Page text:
This is nothing new.  Reverse in time with me near two thousand years to the historian Thallus' account of the crucifixion of Jesus Christ.  Scripture records that the sky went dark over calvary at the death of Jesus.  Thallus, an outside source, an ancient historian records this event, but refuses to believe it's a divine happening and instead attributes this to a solar eclipse.  Yet when studying that part of history astrologically, there was a lunar eclipse around that period, but no solar eclipse is possible on the same day as a lunar eclipse.  Josephus, Tacitus, and Thallus ancient historians all document mention of Jesus Christ and his ministry.  These are some of the most respected documents in human history.  They are indisputably considered factual historical accounts.  Of course quotations by Josephus seeming to regard Jesus too highly are constantly debated by historians.  Yet given the wealth of evidence, why the debate?  Would any other name like Napoleon or Plato quoted by historians ever face the fierce debate surrounding mentions of Jesus Christ?  Definitely not.  And it goes back to the simple dichotomy that is triggered whenever Jesus Christ spoke: some are sympathetic, some are antagonistic.   

The more things change, the more they stay the same.  Deceased comedian George Carlin said, "I would never want to be a member of a group whose symbol was a guy nailed to two pieces of wood."  I had to chuckle when I read that quote.  I've taken several classes on church history and read (I almost wrote written) the apologies of Justin Martyr.  Justin Martyr and I must be kindred souls.  In the very first century one of the common claims against the Christian faith was that it's symbol of the cross was too gruesome.  2,000 years ago they said, and a few years ago George Carlin said it.  These are not subjective matters, they are objective, and substantive over history.  Cultural studies tend toward this idea of subjectivity.  Some aspects are subjective, but there are also currents that run through every human heart.  This is one of them, and the more history passes, well, it doesn't change.  The objections are the same.  It's the same with the new atheists, which amounted to a simple rehashing of a bunch of bunk arguments.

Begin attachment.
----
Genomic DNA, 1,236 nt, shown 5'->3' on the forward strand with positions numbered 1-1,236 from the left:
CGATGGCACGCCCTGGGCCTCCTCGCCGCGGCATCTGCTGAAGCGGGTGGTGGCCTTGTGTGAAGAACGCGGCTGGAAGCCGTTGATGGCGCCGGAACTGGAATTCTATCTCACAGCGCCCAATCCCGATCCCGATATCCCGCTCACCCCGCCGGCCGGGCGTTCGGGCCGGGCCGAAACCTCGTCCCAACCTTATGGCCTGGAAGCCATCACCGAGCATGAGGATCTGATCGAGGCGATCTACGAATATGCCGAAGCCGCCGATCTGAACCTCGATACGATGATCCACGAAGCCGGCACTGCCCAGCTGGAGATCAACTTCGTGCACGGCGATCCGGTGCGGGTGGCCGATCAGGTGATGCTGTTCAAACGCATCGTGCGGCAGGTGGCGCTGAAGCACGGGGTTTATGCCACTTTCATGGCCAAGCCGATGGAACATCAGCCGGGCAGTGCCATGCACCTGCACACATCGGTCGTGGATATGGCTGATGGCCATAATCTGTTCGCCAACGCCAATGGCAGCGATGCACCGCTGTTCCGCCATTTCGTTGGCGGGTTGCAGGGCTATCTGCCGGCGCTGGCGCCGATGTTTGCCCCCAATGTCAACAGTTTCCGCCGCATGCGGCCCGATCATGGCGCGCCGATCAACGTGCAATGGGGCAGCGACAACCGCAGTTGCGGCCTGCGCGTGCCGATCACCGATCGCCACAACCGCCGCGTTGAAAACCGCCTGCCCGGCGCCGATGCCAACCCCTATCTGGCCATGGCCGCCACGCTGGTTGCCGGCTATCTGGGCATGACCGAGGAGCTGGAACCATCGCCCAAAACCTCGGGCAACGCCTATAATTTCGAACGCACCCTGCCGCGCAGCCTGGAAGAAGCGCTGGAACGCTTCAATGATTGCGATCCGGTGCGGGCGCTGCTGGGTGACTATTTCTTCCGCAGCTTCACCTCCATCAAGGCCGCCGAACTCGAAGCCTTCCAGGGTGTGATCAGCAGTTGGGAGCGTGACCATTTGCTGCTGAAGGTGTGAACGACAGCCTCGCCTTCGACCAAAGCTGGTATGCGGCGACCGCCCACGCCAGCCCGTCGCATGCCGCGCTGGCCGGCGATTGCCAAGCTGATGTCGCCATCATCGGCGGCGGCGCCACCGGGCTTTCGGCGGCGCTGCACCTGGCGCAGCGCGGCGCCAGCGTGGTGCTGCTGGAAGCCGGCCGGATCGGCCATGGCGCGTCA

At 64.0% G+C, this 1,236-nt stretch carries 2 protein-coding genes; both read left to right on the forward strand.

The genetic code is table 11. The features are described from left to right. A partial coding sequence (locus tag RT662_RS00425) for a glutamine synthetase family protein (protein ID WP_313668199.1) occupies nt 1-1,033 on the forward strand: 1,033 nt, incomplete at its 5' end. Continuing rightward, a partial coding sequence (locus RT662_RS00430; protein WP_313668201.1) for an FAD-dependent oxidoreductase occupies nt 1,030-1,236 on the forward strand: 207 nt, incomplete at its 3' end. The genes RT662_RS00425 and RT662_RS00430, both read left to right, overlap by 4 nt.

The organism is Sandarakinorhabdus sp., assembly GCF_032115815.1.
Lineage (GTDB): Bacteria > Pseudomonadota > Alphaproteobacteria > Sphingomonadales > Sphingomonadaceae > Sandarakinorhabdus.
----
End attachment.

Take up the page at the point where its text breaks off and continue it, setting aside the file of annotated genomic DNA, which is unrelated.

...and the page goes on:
The human heart hasn't changed.  It's still wicked.  We can see that from the trouble in our world.  It's easy to tell when looking at poverty, war, genocide, and disease.  

It's an easy observation to make of someone else of course.  But can we make it of ourselves?  Can I admit that I have a wicked heart?  Now don't get me wrong.  This is not to mean that we are totally wicked, and evil.  That is not the case.  Every human being is part of a race made in the image of God.  The divine spark is within you and it's within me.  But when we humble ourselves and admit our need for a savior, our need for a Holy Spirit within, our need for a heavenly Father, we come into alignment with the truth.  We come into the purpose of existence.  We come into the truth about life.  We also and especially come into the solution to every problem on Earth, every problem in heavenly places, and every problem within you and me.  We ought to choose that over remaining stubborn in our own infinite arrogance and rebellion.  Such people are fools.  I can see that now.  And they deserve what they get.  I don't say that to be callous or cruel.  But eventually, after so many offers to have a change of mind, one must finally be allowed to drift off into the darkness they've chosen for themselves.  They may not realize what they're doing, they may not realize the full implications, but they've chosen resistance and rebellion.  It hurts those around them, it hurts them, and eventually it destroys them.